About

Mary Corbet

writer and founder

 

I learned to embroider when I was a kid, when everyone was really into cross stitch (remember the '80s?). Eventually, I migrated to surface embroidery, teaching myself with whatever I could get my hands on...read more

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Tulip Festival Part IV – The Finish!

 

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Last time we visited Tulip Festival, which is an embroidered kaleidoscope I’m sharing with you step-by-step here on Needle ‘n Thread, we looked at how to stitch the tulips in long & short stitch and the two tiny borders beyond.

Today, it’s the final chapter! We’ll cover the embroidery on the outer layers of the kaleidoscope and any hints and tips along the way.

If you want to catch up with the project, you’ll find all the materials and beginning stitches in Part I here, the next set of embroidered layers, working outwards, here in Part II, and the tulips and two more bordering lines here in Part III.

If you’re working your way through this project, don’t hesitate to chime in with any questions you might have, using the comment form below the article!

Tulip Festival Embroidered Kaleidoscope, Part IV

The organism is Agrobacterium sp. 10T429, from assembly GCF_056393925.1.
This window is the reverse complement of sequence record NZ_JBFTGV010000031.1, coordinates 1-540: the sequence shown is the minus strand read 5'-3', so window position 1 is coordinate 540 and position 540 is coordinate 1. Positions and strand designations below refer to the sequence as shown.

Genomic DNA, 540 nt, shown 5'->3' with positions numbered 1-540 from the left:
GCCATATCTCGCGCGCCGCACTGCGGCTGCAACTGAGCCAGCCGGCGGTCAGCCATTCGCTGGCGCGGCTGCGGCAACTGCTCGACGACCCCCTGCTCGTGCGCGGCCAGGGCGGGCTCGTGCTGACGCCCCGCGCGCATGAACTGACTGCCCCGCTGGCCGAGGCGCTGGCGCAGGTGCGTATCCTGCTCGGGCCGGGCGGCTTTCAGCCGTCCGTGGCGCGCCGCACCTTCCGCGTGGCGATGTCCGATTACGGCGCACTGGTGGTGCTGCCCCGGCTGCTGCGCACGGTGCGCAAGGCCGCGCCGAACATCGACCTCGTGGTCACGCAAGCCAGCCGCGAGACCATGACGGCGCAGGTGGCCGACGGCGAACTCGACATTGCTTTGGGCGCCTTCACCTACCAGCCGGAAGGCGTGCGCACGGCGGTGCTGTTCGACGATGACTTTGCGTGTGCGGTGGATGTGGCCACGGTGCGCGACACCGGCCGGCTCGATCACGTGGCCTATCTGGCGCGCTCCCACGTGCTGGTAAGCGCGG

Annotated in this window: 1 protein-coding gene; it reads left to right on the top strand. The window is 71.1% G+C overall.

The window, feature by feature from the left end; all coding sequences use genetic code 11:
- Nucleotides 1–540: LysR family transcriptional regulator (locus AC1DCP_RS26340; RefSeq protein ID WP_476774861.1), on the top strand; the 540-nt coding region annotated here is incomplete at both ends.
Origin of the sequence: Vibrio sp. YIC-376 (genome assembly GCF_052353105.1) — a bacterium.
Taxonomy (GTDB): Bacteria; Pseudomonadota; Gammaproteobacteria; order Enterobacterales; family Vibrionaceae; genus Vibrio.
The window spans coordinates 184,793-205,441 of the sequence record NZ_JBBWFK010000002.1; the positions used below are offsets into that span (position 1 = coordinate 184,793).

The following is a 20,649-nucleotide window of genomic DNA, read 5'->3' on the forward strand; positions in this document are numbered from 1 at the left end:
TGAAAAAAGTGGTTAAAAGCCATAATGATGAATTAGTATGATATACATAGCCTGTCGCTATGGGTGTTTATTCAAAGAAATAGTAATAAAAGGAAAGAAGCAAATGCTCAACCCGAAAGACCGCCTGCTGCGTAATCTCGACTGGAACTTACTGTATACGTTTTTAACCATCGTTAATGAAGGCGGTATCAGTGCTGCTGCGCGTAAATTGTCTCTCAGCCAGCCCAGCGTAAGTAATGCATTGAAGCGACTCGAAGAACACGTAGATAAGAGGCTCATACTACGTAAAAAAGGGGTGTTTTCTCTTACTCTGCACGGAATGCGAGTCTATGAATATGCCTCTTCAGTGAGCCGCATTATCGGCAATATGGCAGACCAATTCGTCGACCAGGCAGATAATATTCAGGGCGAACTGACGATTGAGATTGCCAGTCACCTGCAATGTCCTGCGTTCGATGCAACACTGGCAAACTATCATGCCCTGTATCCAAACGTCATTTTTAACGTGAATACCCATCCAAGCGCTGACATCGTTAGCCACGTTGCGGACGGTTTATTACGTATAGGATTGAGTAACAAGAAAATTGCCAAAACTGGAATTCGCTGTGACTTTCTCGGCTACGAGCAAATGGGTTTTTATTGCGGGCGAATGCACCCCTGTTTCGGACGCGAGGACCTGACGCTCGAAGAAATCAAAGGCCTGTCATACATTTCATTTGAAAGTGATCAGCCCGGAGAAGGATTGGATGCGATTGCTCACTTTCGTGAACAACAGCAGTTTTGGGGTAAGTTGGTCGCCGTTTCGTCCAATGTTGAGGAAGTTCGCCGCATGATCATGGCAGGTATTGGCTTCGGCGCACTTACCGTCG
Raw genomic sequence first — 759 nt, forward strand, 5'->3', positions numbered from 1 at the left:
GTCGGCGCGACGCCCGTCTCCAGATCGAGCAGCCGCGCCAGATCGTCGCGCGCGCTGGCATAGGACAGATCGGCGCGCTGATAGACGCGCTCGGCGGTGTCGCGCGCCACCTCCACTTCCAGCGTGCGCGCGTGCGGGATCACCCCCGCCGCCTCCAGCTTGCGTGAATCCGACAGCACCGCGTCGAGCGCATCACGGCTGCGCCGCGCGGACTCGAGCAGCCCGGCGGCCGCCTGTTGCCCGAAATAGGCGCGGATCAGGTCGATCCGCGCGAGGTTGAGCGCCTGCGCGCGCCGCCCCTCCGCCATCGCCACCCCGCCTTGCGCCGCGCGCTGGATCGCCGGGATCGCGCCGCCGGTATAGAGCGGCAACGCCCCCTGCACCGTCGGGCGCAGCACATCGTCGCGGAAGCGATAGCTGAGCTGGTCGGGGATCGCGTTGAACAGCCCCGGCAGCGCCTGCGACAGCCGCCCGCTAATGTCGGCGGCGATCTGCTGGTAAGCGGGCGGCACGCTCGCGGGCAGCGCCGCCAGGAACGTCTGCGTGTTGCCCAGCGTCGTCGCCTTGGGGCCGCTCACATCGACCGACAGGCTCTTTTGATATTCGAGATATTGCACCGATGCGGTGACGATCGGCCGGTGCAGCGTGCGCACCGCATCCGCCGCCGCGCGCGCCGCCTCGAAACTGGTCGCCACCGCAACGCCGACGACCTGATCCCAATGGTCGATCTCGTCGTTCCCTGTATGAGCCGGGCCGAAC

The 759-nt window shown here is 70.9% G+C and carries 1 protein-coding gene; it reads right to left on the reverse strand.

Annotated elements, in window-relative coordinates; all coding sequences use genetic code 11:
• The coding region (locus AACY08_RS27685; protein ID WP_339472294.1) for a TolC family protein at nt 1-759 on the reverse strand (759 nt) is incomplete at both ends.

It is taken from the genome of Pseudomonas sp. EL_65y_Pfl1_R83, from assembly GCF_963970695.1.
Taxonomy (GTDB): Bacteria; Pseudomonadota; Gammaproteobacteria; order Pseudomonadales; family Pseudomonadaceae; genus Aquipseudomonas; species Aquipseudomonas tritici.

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Cotton or Silk Embroidery Threads for Silk Shading?

 

Should I use cotton or silk for silk shading?

Is cotton a better choice for silk shading?

Since lately I’ve received a few questions about whether or not silk shading (needle painting, long and short stitch shading, soft shading…) should be worked in silk or in cotton, I figure there must be more people out there with the same query.

So today I thought I’d address the question, following up on last week’s article on my case for using silk in hand embroidery.

I think there’s more to this than just an “either / or” answer. So let’s chat about it!

Silk shading in silk on Burr rose stitched by Margaret Cobleigh
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The Art of Felting & Silk Ribbon Embroidery – Book Review

 

Do you like silk ribbon embroidery? How about felt? Do you like unique, textured backgrounds? Do you like a multi-media approach to your needlework? Are you looking for new avenues to explore in your artistic adventures? Or do you just love a good needlework book that’s packed full of techniques, ideas, inspiration, and instruction?

If any of the above applies to you, chances are, you’re going to like The Art of Felting & Silk Ribbon Embroidery, written by Di van Niekerk with Toody Cassidy.

I wasn’t sure what to expect with this book, actually. But the title intrigued me! And of course, I’m familiar with Di van Niekerk’s sumptuous silk ribbon embroidery, and I had seen little hints and peeks at some of the projects in the book, so … what’s a gal to do? Of course I had to see the book!

Let’s take a look inside, shall we?

Art of Felting & Silk Ribbon Embroidery
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Tulip Festival Part III: Tulips & Borders